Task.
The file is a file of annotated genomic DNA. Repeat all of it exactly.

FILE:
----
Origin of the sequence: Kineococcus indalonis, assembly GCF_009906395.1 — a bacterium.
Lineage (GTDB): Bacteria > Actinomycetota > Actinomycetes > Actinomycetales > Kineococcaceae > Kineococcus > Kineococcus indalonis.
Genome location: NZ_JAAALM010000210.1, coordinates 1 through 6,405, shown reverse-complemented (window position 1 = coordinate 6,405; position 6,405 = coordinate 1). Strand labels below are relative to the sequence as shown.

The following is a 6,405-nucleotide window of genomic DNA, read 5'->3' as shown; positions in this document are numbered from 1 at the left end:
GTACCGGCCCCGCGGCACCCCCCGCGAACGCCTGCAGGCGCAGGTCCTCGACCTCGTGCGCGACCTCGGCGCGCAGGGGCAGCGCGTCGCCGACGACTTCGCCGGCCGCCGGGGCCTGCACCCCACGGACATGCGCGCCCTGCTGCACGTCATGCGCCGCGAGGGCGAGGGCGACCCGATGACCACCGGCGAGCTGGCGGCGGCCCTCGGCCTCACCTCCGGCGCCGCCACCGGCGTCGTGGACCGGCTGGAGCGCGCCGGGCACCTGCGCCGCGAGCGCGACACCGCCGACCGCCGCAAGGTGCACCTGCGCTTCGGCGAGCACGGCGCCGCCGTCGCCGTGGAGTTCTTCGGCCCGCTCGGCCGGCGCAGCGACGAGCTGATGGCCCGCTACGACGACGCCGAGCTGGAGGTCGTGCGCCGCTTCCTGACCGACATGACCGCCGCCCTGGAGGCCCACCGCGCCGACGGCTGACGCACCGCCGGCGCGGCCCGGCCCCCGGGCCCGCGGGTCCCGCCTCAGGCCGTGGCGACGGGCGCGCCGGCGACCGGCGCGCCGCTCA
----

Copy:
Origin of the sequence: Kineococcus indalonis, assembly GCF_009906395.1 — a bacterium.
Lineage (GTDB): Bacteria > Actinomycetota > Actinomycetes > Actinomycetales > Kineococcaceae > Kineococcus > Kineococcus indalonis.
Genome location: NZ_JAAALM010000210.1, coordinates 1 through 6,405, shown reverse-complemented (window position 1 = coordinate 6,405; position 6,405 = coordinate 1). Strand labels below are relative to the sequence as shown.

The following is a 6,405-nucleotide window of genomic DNA, read 5'->3' as shown; positions in this document are numbered from 1 at the left end:
GTACCGGCCCCGCGGCACCCCCCGCGAACGCCTGCAGGCGCAGGTCCTCGACCTCGTGCGCGACCTCGGCGCGCAGGGGCAGCGCGTCGCCGACGACTTCGCCGGCCGCCGGGGCCTGCACCCCACGGACATGCGCGCCCTGCTGCACGTCATGCGCCGCGAGGGCGAGGGCGACCCGATGACCACCGGCGAGCTGGCGGCGGCCCTCGGCCTCACCTCCGGCGCCGCCACCGGCGTCGTGGACCGGCTGGAGCGCGCCGGGCACCTGCGCCGCGAGCGCGACACCGCCGACCGCCGCAAGGTGCACCTGCGCTTCGGCGAGCACGGCGCCGCCGTCGCCGTGGAGTTCTTCGGCCCGCTCGGCCGGCGCAGCGACGAGCTGATGGCCCGCTACGACGACGCCGAGCTGGAGGTCGTGCGCCGCTTCCTGACCGACATGACCGCCGCCCTGGAGGCCCACCGCGCCGACGGCTGACGCACCGCCGGCGCGGCCCGGCCCCCGGGCCCGCGGGTCCCGCCTCAGGCCGTGGCGACGGGCGCGCCGGCGACCGGCGCGCCGCTCA